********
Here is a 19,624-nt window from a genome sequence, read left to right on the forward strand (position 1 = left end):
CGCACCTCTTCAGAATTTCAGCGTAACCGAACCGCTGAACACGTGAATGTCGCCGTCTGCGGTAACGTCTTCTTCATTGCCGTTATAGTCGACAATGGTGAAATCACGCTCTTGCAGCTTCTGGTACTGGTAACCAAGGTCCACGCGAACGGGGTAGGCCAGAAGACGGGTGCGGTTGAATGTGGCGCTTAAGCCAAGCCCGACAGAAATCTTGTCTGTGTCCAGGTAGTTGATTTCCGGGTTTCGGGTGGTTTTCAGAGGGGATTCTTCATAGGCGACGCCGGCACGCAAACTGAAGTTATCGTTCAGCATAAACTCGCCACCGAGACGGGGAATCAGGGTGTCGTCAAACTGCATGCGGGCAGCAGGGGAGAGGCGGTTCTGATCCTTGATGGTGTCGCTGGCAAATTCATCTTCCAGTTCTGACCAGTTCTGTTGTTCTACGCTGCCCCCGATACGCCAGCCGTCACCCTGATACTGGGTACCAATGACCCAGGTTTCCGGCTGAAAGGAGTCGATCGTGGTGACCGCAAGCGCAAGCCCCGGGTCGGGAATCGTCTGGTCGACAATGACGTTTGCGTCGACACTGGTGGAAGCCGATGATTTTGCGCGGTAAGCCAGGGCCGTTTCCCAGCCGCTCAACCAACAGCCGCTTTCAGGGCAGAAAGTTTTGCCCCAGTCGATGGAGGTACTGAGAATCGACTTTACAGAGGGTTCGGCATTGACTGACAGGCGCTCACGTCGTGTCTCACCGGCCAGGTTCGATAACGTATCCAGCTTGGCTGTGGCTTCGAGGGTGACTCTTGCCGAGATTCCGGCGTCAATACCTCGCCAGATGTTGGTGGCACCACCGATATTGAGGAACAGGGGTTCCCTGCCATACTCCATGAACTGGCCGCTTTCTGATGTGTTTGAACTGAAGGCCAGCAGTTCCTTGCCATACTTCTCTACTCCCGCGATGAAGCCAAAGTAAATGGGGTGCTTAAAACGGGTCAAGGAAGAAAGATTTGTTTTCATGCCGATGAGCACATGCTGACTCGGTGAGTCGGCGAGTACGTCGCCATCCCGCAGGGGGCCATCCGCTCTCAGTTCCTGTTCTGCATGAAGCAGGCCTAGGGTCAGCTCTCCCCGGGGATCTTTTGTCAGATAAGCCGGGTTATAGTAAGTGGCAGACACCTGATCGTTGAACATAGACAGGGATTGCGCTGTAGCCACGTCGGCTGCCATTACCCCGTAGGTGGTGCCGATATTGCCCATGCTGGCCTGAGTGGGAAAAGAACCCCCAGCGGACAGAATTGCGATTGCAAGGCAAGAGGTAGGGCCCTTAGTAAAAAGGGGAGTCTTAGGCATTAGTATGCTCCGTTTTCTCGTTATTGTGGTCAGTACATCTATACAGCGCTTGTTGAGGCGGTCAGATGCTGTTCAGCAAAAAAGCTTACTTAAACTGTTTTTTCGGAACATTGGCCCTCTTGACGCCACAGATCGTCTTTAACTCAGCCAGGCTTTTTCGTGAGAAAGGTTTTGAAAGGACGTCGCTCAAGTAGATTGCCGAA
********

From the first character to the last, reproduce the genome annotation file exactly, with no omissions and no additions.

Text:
Here is a 19,624-nt window from a genome sequence, read left to right on the forward strand (position 1 = left end):
CGCACCTCTTCAGAATTTCAGCGTAACCGAACCGCTGAACACGTGAATGTCGCCGTCTGCGGTAACGTCTTCTTCATTGCCGTTATAGTCGACAATGGTGAAATCACGCTCTTGCAGCTTCTGGTACTGGTAACCAAGGTCCACGCGAACGGGGTAGGCCAGAAGACGGGTGCGGTTGAATGTGGCGCTTAAGCCAAGCCCGACAGAAATCTTGTCTGTGTCCAGGTAGTTGATTTCCGGGTTTCGGGTGGTTTTCAGAGGGGATTCTTCATAGGCGACGCCGGCACGCAAACTGAAGTTATCGTTCAGCATAAACTCGCCACCGAGACGGGGAATCAGGGTGTCGTCAAACTGCATGCGGGCAGCAGGGGAGAGGCGGTTCTGATCCTTGATGGTGTCGCTGGCAAATTCATCTTCCAGTTCTGACCAGTTCTGTTGTTCTACGCTGCCCCCGATACGCCAGCCGTCACCCTGATACTGGGTACCAATGACCCAGGTTTCCGGCTGAAAGGAGTCGATCGTGGTGACCGCAAGCGCAAGCCCCGGGTCGGGAATCGTCTGGTCGACAATGACGTTTGCGTCGACACTGGTGGAAGCCGATGATTTTGCGCGGTAAGCCAGGGCCGTTTCCCAGCCGCTCAACCAACAGCCGCTTTCAGGGCAGAAAGTTTTGCCCCAGTCGATGGAGGTACTGAGAATCGACTTTACAGAGGGTTCGGCATTGACTGACAGGCGCTCACGTCGTGTCTCACCGGCCAGGTTCGATAACGTATCCAGCTTGGCTGTGGCTTCGAGGGTGACTCTTGCCGAGATTCCGGCGTCAATACCTCGCCAGATGTTGGTGGCACCACCGATATTGAGGAACAGGGGTTCCCTGCCATACTCCATGAACTGGCCGCTTTCTGATGTGTTTGAACTGAAGGCCAGCAGTTCCTTGCCATACTTCTCTACTCCCGCGATGAAGCCAAAGTAAATGGGGTGCTTAAAACGGGTCAAGGAAGAAAGATTTGTTTTCATGCCGATGAGCACATGCTGACTCGGTGAGTCGGCGAGTACGTCGCCATCCCGCAGGGGGCCATCCGCTCTCAGTTCCTGTTCTGCATGAAGCAGGCCTAGGGTCAGCTCTCCCCGGGGATCTTTTGTCAGATAAGCCGGGTTATAGTAAGTGGCAGACACCTGATCGTTGAACATAGACAGGGATTGCGCTGTAGCCACGTCGGCTGCCATTACCCCGTAGGTGGTGCCGATATTGCCCATGCTGGCCTGAGTGGGAAAAGAACCCCCAGCGGACAGAATTGCGATTGCAAGGCAAGAGGTAGGGCCCTTAGTAAAAAGGGGAGTCTTAGGCATTAGTATGCTCCGTTTTCTCGTTATTGTGGTCAGTACATCTATACAGCGCTTGTTGAGGCGGTCAGATGCTGTTCAGCAAAAAAGCTTACTTAAACTGTTTTTTCGGAACATTGGCCCTCTTGACGCCACAGATCGTCTTTAACTCAGCCAGGCTTTTTCGTGAGAAAGGTTTTGAAAGGACGTCGCTCAAGTAGATTGCCGAA